November 2021

poem Pick

Woman in white sweater with glasses sitting on a boat with Seattle landscape in background

Abby Anderson, Policy & Community Engagement Fellow

"Tomorrow's Child" poem by Rubin Alves

Tomorrow’s Child” Poem by Rubin Alves

“I find something new each time I read Alves’ poem, but it consistently reminds me that we all contain multitudes with hope being a necessary foundation. In the face of despair, complexity, and worry, we practice hope by creating a vision for the future and being change agents to make that happen.”

October 2021

Book Pick

Woman wearing a pink jacket stands in front of a brick wall.

Corina Yballa, Community Organizer

Book Cover reads: Angela Y Davis Are Prisons Obsolete?

Are Prisons Obsolete? by Angela Davis

“I chose this piece by Angela Davis not only because she is someone I look up to but, because this work from 2003 feels just as timely as when it was first written. Nearly 20 years later, our society has never been closer to answering ‘yes’ to the question posed in this title and as our team dreams of a future free of carceral solutions, Davis’s book is one I’ll be keeping close at hand”

September 2021


Shaun Scott

Shaun Scott, Policy & Field Campaign Manager

Album cover: Daryl Hall & John Oates Along the Red Ledge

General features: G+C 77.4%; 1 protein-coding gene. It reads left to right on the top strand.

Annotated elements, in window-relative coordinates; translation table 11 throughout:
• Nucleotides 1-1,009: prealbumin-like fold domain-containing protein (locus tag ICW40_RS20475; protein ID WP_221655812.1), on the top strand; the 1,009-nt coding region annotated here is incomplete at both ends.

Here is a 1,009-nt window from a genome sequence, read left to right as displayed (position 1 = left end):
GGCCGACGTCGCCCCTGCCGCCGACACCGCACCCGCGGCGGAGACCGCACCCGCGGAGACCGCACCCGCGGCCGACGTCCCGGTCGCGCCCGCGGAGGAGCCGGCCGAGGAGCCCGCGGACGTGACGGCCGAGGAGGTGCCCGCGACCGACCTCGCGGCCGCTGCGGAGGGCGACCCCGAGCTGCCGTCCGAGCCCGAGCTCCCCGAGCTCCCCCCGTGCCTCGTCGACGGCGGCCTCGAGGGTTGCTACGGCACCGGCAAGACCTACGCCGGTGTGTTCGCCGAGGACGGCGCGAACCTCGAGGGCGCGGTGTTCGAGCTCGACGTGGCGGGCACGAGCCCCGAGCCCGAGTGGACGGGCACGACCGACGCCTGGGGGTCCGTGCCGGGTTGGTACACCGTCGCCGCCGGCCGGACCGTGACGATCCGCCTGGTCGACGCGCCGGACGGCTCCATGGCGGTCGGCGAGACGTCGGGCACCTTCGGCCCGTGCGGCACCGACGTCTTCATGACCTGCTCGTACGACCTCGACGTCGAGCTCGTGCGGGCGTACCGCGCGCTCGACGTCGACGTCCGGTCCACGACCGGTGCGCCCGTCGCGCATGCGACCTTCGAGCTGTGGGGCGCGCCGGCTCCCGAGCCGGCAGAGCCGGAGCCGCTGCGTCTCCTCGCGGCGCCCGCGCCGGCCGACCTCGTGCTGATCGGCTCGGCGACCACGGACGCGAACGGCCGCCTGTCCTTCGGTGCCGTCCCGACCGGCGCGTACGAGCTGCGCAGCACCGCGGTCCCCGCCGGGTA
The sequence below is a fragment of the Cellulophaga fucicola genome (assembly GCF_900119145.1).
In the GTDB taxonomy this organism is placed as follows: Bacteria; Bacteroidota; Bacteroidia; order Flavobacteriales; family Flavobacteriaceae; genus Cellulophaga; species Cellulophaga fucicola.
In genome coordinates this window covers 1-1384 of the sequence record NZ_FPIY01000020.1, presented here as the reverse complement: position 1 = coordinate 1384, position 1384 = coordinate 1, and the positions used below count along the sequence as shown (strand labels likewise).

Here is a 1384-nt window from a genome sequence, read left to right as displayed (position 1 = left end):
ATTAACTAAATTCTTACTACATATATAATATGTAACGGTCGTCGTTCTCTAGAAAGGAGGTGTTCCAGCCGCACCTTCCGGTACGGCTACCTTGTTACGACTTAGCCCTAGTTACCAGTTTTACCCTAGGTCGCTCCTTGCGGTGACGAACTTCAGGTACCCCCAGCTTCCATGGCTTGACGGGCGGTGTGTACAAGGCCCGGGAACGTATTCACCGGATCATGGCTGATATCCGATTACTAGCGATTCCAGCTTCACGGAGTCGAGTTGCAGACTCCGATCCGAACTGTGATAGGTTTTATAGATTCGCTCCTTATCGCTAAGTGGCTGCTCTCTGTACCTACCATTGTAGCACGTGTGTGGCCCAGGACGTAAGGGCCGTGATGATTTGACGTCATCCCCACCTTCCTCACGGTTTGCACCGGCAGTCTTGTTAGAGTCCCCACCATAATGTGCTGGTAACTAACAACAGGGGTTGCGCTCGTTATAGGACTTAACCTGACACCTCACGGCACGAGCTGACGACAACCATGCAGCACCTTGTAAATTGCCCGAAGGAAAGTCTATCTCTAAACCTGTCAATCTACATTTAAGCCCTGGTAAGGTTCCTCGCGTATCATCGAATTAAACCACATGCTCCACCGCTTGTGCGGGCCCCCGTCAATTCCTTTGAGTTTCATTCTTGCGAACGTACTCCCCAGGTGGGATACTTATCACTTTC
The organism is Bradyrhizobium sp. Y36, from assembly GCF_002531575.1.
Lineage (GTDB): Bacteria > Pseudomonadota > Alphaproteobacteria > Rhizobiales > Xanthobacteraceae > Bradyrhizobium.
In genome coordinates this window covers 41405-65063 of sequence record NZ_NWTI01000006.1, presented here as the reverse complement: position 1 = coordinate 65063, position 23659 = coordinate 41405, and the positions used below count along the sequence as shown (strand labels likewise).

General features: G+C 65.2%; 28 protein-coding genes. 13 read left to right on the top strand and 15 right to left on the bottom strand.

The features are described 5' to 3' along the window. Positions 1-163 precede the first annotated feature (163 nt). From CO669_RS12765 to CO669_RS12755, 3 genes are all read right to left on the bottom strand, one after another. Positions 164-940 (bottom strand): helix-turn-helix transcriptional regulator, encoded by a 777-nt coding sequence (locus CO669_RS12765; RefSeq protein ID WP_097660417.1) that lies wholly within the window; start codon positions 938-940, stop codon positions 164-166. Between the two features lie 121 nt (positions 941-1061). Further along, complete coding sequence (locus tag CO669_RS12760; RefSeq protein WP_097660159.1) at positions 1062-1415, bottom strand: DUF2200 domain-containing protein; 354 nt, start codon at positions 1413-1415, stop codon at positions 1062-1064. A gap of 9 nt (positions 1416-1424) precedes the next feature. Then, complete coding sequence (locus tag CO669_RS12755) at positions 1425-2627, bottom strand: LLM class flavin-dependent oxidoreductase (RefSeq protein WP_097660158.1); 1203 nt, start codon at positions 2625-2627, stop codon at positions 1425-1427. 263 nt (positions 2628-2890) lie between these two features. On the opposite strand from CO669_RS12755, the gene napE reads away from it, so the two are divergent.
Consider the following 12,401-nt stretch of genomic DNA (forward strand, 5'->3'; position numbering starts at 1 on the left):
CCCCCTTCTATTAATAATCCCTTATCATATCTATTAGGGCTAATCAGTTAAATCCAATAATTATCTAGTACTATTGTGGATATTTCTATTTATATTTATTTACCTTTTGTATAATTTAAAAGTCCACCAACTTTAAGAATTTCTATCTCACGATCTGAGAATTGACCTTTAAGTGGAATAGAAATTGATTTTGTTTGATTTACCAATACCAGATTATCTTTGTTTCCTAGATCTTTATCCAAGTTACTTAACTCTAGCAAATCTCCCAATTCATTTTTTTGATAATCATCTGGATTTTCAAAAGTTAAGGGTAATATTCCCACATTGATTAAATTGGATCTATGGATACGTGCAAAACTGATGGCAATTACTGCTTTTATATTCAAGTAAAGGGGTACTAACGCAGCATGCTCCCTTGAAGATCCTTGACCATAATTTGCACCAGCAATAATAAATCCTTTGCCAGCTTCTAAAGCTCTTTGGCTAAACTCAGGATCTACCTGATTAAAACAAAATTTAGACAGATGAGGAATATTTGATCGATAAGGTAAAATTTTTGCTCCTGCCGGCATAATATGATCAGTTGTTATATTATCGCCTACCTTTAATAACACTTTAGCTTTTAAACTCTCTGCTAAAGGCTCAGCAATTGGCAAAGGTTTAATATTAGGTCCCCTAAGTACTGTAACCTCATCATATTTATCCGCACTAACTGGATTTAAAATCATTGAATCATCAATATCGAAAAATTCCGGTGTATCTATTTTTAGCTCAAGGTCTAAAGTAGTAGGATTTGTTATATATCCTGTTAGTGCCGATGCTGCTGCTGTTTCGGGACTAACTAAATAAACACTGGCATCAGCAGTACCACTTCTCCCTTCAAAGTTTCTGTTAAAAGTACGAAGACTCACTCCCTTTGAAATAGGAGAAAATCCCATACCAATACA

Along the Red Ledge, Daryl Hall & John Oates

“Along The Red Ledge is a Carter-era classic, released as average monthly welfare benefits in the United States peaked in 1978. The tragicomic ‘It’s A Laugh’ announces the end of American exceptionalism, while the gloomy ‘August Day’ warns of the coming climate crisis. This record is an anti-poverty masterpiece. Ronald Reagan could never.”

Book Pick

Selfie-style photo of man in a field with sunlight washing over him.

Omar Cuevas Vega, Policy& Field Coordinator

Book Cover with illustration of black cat reads: The Travelling Cat Chronicles Hiro Arikawa

The Travelling Cat Chronicles by Hiro Arikawa

“As a cat owner and animal lover, this emotionally poignant and quirky story about a cat named Nana and his owner shows us issues of friendship, grief, loss, and family through the eyes of Nana.”